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Title: Running to Extremes
Highlight: 100-mile races test the limits of human physiology
Author(s): Ellen F. Licking
Citation: July 13, 1998 p 49-51
Section: Science
Copyright © 2003 U.S.News & World Report, L.P. All rights reserved.
Word Count: 1845

Abstract: Profile of long-distance runner Ann Trason, with an examination of the physiology of this style of running. With graphic: Pushing the inner limits.

Article Text: Ann Trason runs farther, faster than most people think is humanly possible. On June 27, the 37-year-old Kensington, Calif., athlete won her 10th consecutive women's title in the Western States Endurance Run, a brutal 100-mile trail race through the Sierra Nevada range. She did it by running almost nonstop for 18 hours and 46 minutes. The race taxes the limits of human performance, from the nutritional to the biomechanical to the psychological. Exercise physiologists have just begun to analyze the physical and emotional consequences of this still little-known sport, in which runners compete over distances substantially farther than a 26.2-mile marathon.

Theoretically, any reasonably fit person could run 100 miles, but he or she must train for it. After only three months of strenuous training, with runs three to five days a week that include one long session of 30 to 60 miles, the human body learns to use fuel and oxygen very efficiently. A well-trained endurance runner will have a resting heart rate around 43 percent lower than that of a sedentary person and body fat percentages 27 percent lower. Cardiac output, the amount of blood pushed through the circulatory system, expands by 75 percent, so that more oxygen is delivered. The amount of oxygen absorbed by organs and tissues also increases 30 to 50 percent, thanks to a doubling in the number and volume of mitochondria, energy generators in muscle cells. Trason says she not only tries to train her cardiovascular system but teaches her stomach to digest food on the run and toughens her legs to withstand hours on the trail.

Indeed, muscle cells work better with training; the number of capillaries multiplies, delivering more oxygen to the muscle tissue, while the amount of metabolic enzymes, proteins that break down carbohydrates and fats, increases 133 percent. Still, even the fittest have a hard time running 100 miles. "Unlike a marathon, where you can get away with less than optimal nutrition, the margin of error in a 100-miler is zero," says Lindsay Weight, a physiologist at the Sport Science Institute of South Africa in Cape Town, a leading center for research on endurance physiology. On average, an athlete who finishes Western States in 24 hours burns 16,000 calories and sweats 4 1/2 gallons of fluid.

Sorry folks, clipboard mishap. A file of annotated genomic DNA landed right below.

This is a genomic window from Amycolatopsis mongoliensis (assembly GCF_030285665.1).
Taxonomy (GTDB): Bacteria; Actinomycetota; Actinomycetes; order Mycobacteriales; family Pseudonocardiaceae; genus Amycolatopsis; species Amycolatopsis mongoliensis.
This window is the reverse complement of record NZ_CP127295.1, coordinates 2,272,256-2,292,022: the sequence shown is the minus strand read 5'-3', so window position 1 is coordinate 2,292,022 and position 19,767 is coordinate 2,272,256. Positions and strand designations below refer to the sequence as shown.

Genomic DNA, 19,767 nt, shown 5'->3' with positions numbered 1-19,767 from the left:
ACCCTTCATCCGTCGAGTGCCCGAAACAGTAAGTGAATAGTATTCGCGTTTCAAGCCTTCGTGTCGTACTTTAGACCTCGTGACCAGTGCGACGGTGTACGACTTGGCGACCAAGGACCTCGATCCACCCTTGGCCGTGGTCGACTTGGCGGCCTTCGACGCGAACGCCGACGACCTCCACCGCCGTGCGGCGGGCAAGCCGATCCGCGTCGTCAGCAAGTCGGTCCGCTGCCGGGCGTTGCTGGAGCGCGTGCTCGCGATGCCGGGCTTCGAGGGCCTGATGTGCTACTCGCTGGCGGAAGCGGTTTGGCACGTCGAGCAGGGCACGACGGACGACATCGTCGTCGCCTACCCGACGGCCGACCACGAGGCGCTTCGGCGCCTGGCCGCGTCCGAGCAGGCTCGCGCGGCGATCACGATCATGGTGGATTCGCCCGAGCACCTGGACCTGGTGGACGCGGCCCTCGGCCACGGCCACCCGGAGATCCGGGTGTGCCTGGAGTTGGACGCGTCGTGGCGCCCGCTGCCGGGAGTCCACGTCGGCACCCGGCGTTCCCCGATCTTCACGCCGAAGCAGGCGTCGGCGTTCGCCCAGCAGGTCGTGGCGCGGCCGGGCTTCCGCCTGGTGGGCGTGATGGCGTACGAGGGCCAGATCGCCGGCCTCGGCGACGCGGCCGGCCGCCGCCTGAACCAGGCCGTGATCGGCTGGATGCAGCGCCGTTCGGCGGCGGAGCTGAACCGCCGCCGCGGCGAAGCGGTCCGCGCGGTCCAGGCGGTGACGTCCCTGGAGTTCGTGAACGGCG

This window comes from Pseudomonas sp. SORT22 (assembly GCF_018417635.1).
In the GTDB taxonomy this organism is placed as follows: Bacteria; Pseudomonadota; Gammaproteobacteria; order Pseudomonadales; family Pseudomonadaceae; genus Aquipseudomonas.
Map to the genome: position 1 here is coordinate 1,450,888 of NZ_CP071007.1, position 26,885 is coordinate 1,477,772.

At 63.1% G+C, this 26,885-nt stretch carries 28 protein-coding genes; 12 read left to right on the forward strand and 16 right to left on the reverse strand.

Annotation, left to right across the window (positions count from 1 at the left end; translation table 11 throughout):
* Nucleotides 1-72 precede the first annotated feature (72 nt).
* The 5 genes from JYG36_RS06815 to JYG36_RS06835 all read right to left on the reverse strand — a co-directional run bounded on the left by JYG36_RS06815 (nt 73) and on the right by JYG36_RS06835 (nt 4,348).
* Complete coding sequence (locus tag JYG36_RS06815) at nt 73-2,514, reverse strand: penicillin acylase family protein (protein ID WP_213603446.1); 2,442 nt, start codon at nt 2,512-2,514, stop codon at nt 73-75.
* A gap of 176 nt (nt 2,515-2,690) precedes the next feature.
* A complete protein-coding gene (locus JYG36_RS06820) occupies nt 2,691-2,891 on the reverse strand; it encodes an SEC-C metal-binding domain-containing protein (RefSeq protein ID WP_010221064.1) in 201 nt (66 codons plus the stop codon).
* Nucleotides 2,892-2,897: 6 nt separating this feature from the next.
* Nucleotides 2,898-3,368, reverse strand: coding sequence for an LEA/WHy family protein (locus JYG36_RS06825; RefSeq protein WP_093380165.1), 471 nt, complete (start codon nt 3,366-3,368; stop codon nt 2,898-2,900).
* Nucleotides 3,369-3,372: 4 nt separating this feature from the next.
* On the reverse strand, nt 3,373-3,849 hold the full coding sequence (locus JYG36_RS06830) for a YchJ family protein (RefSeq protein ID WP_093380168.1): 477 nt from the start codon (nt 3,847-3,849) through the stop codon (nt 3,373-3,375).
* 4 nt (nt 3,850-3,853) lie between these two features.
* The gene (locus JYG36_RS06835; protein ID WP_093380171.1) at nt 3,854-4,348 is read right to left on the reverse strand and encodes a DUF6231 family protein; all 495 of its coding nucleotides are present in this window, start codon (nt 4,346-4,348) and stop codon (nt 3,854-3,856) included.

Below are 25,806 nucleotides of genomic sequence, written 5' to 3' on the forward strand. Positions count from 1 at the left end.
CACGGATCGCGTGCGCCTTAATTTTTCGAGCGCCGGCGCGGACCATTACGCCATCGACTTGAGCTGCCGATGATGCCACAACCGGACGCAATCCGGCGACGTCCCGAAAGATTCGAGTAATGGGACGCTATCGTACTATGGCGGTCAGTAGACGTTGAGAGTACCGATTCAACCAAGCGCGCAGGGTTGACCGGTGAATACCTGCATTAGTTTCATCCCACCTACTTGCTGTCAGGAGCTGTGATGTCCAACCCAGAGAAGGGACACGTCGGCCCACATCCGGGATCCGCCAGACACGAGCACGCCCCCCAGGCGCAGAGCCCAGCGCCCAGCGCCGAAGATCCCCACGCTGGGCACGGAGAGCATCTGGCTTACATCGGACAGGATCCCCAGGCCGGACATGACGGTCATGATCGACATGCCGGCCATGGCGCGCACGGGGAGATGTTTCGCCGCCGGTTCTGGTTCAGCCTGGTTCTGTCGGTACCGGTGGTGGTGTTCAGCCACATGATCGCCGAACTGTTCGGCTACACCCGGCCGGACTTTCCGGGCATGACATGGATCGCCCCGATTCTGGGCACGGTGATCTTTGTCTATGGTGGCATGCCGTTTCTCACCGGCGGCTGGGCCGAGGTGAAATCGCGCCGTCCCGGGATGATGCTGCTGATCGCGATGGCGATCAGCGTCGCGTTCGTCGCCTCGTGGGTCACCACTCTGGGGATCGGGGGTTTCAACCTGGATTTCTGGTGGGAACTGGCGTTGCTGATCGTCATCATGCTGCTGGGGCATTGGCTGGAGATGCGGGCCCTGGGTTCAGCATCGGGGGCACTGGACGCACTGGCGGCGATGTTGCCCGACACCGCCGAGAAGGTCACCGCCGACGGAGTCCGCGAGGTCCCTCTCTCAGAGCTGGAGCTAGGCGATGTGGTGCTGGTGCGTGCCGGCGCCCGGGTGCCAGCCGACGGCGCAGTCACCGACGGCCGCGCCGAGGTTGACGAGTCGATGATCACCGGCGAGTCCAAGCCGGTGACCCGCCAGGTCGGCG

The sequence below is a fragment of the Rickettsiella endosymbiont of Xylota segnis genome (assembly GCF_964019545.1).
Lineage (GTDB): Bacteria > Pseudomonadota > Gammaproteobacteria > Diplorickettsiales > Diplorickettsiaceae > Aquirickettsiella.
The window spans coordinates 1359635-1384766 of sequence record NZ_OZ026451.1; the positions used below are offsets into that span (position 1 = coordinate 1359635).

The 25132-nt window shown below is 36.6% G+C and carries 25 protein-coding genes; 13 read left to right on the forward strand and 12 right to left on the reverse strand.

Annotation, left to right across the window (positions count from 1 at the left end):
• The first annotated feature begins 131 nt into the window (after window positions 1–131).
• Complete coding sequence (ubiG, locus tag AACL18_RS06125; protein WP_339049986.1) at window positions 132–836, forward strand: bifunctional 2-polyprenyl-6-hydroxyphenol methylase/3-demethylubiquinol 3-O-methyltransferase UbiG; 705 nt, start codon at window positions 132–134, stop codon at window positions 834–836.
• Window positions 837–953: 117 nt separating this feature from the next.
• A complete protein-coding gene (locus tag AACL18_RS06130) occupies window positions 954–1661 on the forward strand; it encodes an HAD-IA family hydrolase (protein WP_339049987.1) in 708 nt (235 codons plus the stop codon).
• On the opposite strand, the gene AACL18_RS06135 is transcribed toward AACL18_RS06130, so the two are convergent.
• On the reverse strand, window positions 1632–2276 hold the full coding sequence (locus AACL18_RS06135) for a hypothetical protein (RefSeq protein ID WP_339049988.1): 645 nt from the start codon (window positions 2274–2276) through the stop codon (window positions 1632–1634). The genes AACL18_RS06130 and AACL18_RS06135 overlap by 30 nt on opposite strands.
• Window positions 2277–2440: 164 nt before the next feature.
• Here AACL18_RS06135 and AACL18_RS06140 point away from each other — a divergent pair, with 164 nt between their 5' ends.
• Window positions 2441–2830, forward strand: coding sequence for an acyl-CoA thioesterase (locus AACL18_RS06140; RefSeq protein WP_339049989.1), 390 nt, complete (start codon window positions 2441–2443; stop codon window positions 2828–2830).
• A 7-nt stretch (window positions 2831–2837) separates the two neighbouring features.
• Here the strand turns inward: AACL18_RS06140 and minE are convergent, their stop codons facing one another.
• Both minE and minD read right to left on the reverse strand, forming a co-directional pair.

It's difficult to take in that much food and water, but runners must try. Of these two essentials, the most critical is water. "You basically have to drink from start to finish if you want to avoid dehydration," Weight says. And it's not just a matter of replacing water: In sweating, the body may lose up to 3 grams of sodium an hour, resulting in imbalances of the key electrolytes, sodium and potassium, that regulate cell function. These imbalances, if extreme, can cause muscle cramping, nausea, fatigue, and confusion. Trason avoids dehydration by eating salty foods (pretzels are a great source of sodium) and carrying water bottles in her hands so she'll remember to drink every 15 minutes. In Western States and other races, runners are weighed en route and stopped by officials if they've lost more than 3 percent of their body weight, which is a sign that they are dehydrated.

Out of gas. Staying fueled during an endurance event is just as difficult. The body uses three sources of fuel--carbohydrates, protein, and fat. At first, protein, which is stored in muscle, supplies 10 percent of energy and body fat supplies 15 percent. The remaining 75 percent comes from carbohydrates stored as glycogen, a complex sugar formed by stringing glucose molecules together in the muscles and the liver. After six hours of continuous effort, the body has consumed most of its glycogen stores, and body fat becomes the primary energy source. But because fats are metabolized less efficiently than carbohydrates, someone who doesn't eat while running will literally run out of fuel.

"Carbo loading," a common runner's practice of eating a 70 percent carbohydrate diet for three to seven days before a race, helps stave off carbohydrate depletion by doubling the glycogen available to both muscles and liver. Eating during the competition helps refuel--but it may cause diarrhea and nausea, which occur when blood flow that would normally aid digestion is diverted to other organs. Trason considers nausea an inevitable part of racing. "The harder I work, the harder it is for me to eat. I just try to get down whatever I can." That includes syrupy athletic supplements like GU and PowerGel, hard candies, and even Coca-Cola, which, thanks to the caffeine, promotes fat metabolism. In races, aid stations along the way provide salty, high-energy snacks such as soup and baked potatoes.

Mastering the metabolic demands of endurance running is just one of the sport's many obstacles. A distance runner also breaks down muscle and tears up cartilage and ligaments. With each step, leg muscles and tendons absorb impacts two to four times a person's body weight and use that energy to generate the force that propels the body forward. With time, the mechanical stress disrupts muscle fibers, tearing them in many places. In addition, a runner's body starts breaking down muscle protein as blood glucose levels fall, using protein's building blocks, amino acids, for fuel. This cannibalization causes further damage. The trauma can be severe; biopsies of runners' leg muscle tissue after marathons clearly show necrosis, or cell death, and swelling. Muscle damage is rarely permanent, but it can take up to three months to repair. Runners describe the fatigue and soreness associated with this long-term tissue damage as "dead legs."